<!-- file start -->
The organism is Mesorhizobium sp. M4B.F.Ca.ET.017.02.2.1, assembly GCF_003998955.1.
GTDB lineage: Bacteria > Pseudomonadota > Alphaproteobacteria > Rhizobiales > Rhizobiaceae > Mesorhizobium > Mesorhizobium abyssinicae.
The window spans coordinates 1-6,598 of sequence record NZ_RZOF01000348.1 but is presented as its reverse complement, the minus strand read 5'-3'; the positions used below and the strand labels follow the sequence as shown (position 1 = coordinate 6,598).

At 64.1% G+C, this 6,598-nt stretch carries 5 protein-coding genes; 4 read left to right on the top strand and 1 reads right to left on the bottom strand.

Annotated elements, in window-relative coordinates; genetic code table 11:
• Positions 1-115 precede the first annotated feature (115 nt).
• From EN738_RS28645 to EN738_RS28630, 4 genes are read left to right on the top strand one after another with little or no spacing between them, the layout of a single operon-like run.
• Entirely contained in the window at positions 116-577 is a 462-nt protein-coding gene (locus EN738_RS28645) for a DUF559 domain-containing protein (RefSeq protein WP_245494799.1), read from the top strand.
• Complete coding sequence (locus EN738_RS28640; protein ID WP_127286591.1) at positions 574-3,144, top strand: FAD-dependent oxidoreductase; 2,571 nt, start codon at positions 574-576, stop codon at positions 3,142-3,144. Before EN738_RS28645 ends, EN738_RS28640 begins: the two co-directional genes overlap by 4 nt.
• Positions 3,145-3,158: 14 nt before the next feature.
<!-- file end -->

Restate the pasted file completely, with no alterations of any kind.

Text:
The organism is Mesorhizobium sp. M4B.F.Ca.ET.017.02.2.1, assembly GCF_003998955.1.
GTDB lineage: Bacteria > Pseudomonadota > Alphaproteobacteria > Rhizobiales > Rhizobiaceae > Mesorhizobium > Mesorhizobium abyssinicae.
The window spans coordinates 1-6,598 of sequence record NZ_RZOF01000348.1 but is presented as its reverse complement, the minus strand read 5'-3'; the positions used below and the strand labels follow the sequence as shown (position 1 = coordinate 6,598).

At 64.1% G+C, this 6,598-nt stretch carries 5 protein-coding genes; 4 read left to right on the top strand and 1 reads right to left on the bottom strand.

Annotated elements, in window-relative coordinates; genetic code table 11:
• Positions 1-115 precede the first annotated feature (115 nt).
• From EN738_RS28645 to EN738_RS28630, 4 genes are read left to right on the top strand one after another with little or no spacing between them, the layout of a single operon-like run.
• Entirely contained in the window at positions 116-577 is a 462-nt protein-coding gene (locus EN738_RS28645) for a DUF559 domain-containing protein (RefSeq protein WP_245494799.1), read from the top strand.
• Complete coding sequence (locus EN738_RS28640; protein ID WP_127286591.1) at positions 574-3,144, top strand: FAD-dependent oxidoreductase; 2,571 nt, start codon at positions 574-576, stop codon at positions 3,142-3,144. Before EN738_RS28645 ends, EN738_RS28640 begins: the two co-directional genes overlap by 4 nt.
• Positions 3,145-3,158: 14 nt before the next feature.